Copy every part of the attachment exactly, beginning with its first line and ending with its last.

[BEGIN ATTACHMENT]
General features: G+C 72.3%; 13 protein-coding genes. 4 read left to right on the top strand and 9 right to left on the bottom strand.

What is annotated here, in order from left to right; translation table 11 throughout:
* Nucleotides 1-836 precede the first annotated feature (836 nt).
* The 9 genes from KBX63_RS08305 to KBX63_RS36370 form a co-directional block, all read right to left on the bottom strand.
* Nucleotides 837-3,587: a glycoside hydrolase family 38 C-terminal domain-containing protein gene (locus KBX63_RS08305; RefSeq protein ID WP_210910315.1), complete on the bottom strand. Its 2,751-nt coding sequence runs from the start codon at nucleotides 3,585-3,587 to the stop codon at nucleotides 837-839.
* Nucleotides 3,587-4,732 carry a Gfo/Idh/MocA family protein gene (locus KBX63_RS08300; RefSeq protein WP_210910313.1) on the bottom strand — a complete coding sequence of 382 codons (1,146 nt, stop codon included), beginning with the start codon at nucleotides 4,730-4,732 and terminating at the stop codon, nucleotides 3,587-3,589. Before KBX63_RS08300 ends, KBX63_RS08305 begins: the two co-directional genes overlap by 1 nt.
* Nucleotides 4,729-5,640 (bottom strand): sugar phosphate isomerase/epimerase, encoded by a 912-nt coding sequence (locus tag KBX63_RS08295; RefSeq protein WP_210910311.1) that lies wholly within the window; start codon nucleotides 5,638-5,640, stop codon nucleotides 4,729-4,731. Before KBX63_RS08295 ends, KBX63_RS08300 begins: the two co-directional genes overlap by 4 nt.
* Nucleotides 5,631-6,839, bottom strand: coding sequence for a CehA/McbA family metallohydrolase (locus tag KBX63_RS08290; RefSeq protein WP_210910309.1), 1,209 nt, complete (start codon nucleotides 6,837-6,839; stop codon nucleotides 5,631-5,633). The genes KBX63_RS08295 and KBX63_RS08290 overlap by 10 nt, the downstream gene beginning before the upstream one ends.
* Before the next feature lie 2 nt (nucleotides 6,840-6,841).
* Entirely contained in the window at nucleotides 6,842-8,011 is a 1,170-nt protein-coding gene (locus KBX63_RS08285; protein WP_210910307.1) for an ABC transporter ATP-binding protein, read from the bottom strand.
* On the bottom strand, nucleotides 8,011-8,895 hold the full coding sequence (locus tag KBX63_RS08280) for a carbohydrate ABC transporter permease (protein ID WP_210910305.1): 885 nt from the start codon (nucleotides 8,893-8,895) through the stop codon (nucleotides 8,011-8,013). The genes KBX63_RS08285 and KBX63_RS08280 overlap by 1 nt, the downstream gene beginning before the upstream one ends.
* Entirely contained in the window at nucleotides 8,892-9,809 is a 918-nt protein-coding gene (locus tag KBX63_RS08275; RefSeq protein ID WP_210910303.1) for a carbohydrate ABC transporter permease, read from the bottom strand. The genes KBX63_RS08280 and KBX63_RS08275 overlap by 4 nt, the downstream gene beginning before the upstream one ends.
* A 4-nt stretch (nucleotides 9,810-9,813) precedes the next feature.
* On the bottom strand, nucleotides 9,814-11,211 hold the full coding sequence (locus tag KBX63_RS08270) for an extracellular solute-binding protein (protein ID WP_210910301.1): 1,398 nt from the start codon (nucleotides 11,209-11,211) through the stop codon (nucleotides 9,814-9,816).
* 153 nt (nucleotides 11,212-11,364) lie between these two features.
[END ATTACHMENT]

General features: G+C 72.3%; 13 protein-coding genes. 4 read left to right on the top strand and 9 right to left on the bottom strand.

What is annotated here, in order from left to right; translation table 11 throughout:
* Nucleotides 1-836 precede the first annotated feature (836 nt).
* The 9 genes from KBX63_RS08305 to KBX63_RS36370 form a co-directional block, all read right to left on the bottom strand.
* Nucleotides 837-3,587: a glycoside hydrolase family 38 C-terminal domain-containing protein gene (locus KBX63_RS08305; RefSeq protein ID WP_210910315.1), complete on the bottom strand. Its 2,751-nt coding sequence runs from the start codon at nucleotides 3,585-3,587 to the stop codon at nucleotides 837-839.
* Nucleotides 3,587-4,732 carry a Gfo/Idh/MocA family protein gene (locus KBX63_RS08300; RefSeq protein WP_210910313.1) on the bottom strand — a complete coding sequence of 382 codons (1,146 nt, stop codon included), beginning with the start codon at nucleotides 4,730-4,732 and terminating at the stop codon, nucleotides 3,587-3,589. Before KBX63_RS08300 ends, KBX63_RS08305 begins: the two co-directional genes overlap by 1 nt.
* Nucleotides 4,729-5,640 (bottom strand): sugar phosphate isomerase/epimerase, encoded by a 912-nt coding sequence (locus tag KBX63_RS08295; RefSeq protein WP_210910311.1) that lies wholly within the window; start codon nucleotides 5,638-5,640, stop codon nucleotides 4,729-4,731. Before KBX63_RS08295 ends, KBX63_RS08300 begins: the two co-directional genes overlap by 4 nt.
* Nucleotides 5,631-6,839, bottom strand: coding sequence for a CehA/McbA family metallohydrolase (locus tag KBX63_RS08290; RefSeq protein WP_210910309.1), 1,209 nt, complete (start codon nucleotides 6,837-6,839; stop codon nucleotides 5,631-5,633). The genes KBX63_RS08295 and KBX63_RS08290 overlap by 10 nt, the downstream gene beginning before the upstream one ends.
* Before the next feature lie 2 nt (nucleotides 6,840-6,841).
* Entirely contained in the window at nucleotides 6,842-8,011 is a 1,170-nt protein-coding gene (locus KBX63_RS08285; protein WP_210910307.1) for an ABC transporter ATP-binding protein, read from the bottom strand.
* On the bottom strand, nucleotides 8,011-8,895 hold the full coding sequence (locus tag KBX63_RS08280) for a carbohydrate ABC transporter permease (protein ID WP_210910305.1): 885 nt from the start codon (nucleotides 8,893-8,895) through the stop codon (nucleotides 8,011-8,013). The genes KBX63_RS08285 and KBX63_RS08280 overlap by 1 nt, the downstream gene beginning before the upstream one ends.
* Entirely contained in the window at nucleotides 8,892-9,809 is a 918-nt protein-coding gene (locus tag KBX63_RS08275; RefSeq protein ID WP_210910303.1) for a carbohydrate ABC transporter permease, read from the bottom strand. The genes KBX63_RS08280 and KBX63_RS08275 overlap by 4 nt, the downstream gene beginning before the upstream one ends.
* A 4-nt stretch (nucleotides 9,810-9,813) precedes the next feature.
* On the bottom strand, nucleotides 9,814-11,211 hold the full coding sequence (locus tag KBX63_RS08270) for an extracellular solute-binding protein (protein ID WP_210910301.1): 1,398 nt from the start codon (nucleotides 11,209-11,211) through the stop codon (nucleotides 9,814-9,816).
* 153 nt (nucleotides 11,212-11,364) lie between these two features.